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  • Maaret Pyhajarvi
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    Maaret Pyhajarvi - Patterns to Whole-Team Test Automation Transformation

    45 Mins
    Case Study
    Intermediate

    Looking back at test automation in a product development team for describing patterns of success for research purposes, we identified themes where the experienced success significantly differed from what the literature at large was describing. With those lessons, I moved to a new organization and took upon myself to facilitate a transformation to whole-team test automation over multiple teams, one at a time, one after the other. In this talk, we will revisit the research from one organization two years ago with lessons from another in the last two years. 

    In this talk, I will introduce you to my core patterns to practice-based test automation transformation. I can't promise a recipe I would apply, as my recipe changes and adapts as I work through teams, but I can promise experiences of the same patterns working on multiple occasions as well as examples of how my go-to patterns turned out inapplicable. We'll discuss moving from specialist language to generalist language, visualizing testing debt and coverage, using visualization to showcase progress made of continuous flow of small changes, choosing to release based on automation no matter how little test automation there is, and growing individual competencies by sharing YOUR screen when working together. 

  • Tariq King
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    Tariq King - From Rigidity to Resiliency: An Evolutionary Tale of Selenium-Based Frameworks

    Tariq King
    Tariq King
    Chief Scientist
    test.ai
    schedule 3 weeks ago
    Sold Out!
    45 Mins
    Talk
    Intermediate

    Prior to Selenium, engineering teams around the globe were struggling to build and maintain their own web testing solutions. Most frameworks at that time neither supported testing the front-end behavior of web applications, nor executing tests across different browsers and operating systems.  This forced teams to fill that gap with homegrown solutions and they were doing so in silos, without the support and backing of the open-source community or browser development companies. As we know, Selenium changed all of that and WebDriver has been a saving grace for development teams. However, the rise of Selenium unveiled a hidden set of web UI test automation challenges, many of which are still prevalent today.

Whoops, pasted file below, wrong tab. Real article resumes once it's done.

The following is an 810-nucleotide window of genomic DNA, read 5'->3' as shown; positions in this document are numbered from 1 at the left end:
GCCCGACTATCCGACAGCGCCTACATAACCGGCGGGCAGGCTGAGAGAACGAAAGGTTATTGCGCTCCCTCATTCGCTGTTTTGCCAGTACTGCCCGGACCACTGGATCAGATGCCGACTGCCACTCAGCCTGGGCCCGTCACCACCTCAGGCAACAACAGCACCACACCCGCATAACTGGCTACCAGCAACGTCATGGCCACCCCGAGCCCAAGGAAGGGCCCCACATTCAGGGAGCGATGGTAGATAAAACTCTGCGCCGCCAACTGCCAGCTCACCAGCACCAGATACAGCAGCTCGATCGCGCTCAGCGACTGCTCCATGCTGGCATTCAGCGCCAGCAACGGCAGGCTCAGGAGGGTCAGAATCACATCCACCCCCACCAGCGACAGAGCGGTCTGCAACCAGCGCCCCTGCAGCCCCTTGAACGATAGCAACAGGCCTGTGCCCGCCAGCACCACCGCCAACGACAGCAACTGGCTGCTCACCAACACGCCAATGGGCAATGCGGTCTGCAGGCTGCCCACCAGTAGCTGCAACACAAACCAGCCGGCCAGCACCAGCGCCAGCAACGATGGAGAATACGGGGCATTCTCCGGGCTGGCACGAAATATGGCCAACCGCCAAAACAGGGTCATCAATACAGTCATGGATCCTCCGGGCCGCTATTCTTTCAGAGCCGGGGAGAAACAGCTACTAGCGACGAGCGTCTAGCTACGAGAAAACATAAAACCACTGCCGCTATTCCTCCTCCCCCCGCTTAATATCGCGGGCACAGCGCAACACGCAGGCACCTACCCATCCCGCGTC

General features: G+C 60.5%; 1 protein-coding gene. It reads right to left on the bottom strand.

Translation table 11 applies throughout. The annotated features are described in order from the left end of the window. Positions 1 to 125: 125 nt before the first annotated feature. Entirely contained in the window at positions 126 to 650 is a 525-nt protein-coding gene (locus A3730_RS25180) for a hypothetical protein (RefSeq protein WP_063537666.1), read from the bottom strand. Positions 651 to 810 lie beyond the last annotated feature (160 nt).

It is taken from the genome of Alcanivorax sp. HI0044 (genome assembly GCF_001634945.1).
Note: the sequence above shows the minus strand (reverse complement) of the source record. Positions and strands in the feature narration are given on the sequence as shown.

Join Tariq King as he takes you on a journey to address those challenges through an evolutionary tale of test automation framework development. Based on a true story, the tale starts with replacing a rigid homegrown solution with a more flexible internal Selenium-Based Domain Specific Language (DSL), and then extending that into an external DSL with powerful test management and software process integrations. The next step in the evolution incorporates AI-based element selection and self-healing features into Selenium. Curious about where the story goes or how it ends? Tariq will share his thoughts on the future of web UI test automation with Selenium.

  • Sai Krishna
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    Sai Krishna / Srinivasan Sekar - Advanced Appium 2.0

    480 Mins
    Workshop
    Advanced

    At this workshop, you'll learn about advanced concepts in Appium. We will learn how to write a single script for Android, iOS, and mobile web apps. Once our tests are established, we will work on the framework design and report. We will also have a detailed look at how can we automate various mobile gestures using Actions API and mobile endpoints in Appium. The workshop will be based on the latest Appium's Java Client.

     

     

  • 480 Mins
    Workshop
    Intermediate

    Selenium WebDriver v4 was released in Oct 2021. This version of Selenium WebDriver brings new features and capabilities for automation. At the same time, there are some features that are now deprecated and changed.

    If you answer yes to any of the following questions, this workshop is for you!

    • Want to automate tests for your web application(s) using WebDriver, but don’t know where to start?
    • Want to migrate from Selenium v3 to Selenium v4, but don't know how to proceed, or the impact of the migration?
    • I am able to use basic Selenium capabilities. I want learn and implement advanced capabilities and best practices for web automation?